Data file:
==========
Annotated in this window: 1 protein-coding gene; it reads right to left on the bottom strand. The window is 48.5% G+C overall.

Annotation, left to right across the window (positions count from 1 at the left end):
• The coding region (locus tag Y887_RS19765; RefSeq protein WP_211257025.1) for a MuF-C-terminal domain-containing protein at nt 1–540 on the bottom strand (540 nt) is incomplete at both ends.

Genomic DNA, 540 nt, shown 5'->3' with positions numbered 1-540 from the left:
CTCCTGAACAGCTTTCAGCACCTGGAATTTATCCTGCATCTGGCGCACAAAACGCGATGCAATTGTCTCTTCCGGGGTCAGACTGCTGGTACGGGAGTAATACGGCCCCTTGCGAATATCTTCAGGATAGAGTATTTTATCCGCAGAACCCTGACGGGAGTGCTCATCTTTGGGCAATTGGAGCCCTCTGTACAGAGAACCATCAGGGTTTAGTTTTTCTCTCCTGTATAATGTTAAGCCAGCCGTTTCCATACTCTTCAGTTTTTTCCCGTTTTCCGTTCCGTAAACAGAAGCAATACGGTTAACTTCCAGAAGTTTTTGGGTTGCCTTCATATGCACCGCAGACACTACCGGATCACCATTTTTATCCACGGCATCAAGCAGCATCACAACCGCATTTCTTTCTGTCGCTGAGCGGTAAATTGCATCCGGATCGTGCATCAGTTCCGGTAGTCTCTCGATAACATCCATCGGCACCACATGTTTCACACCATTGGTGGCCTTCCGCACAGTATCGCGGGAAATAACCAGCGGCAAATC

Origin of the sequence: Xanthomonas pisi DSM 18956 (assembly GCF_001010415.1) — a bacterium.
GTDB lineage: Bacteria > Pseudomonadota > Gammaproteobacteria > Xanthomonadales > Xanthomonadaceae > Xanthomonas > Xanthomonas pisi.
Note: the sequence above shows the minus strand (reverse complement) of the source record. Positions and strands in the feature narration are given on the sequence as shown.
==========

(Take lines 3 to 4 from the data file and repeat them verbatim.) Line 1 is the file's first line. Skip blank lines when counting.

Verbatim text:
• The coding region (locus tag Y887_RS19765; RefSeq protein WP_211257025.1) for a MuF-C-terminal domain-containing protein at nt 1–540 on the bottom strand (540 nt) is incomplete at both ends.

Genomic DNA, 540 nt, shown 5'->3' with positions numbered 1-540 from the left: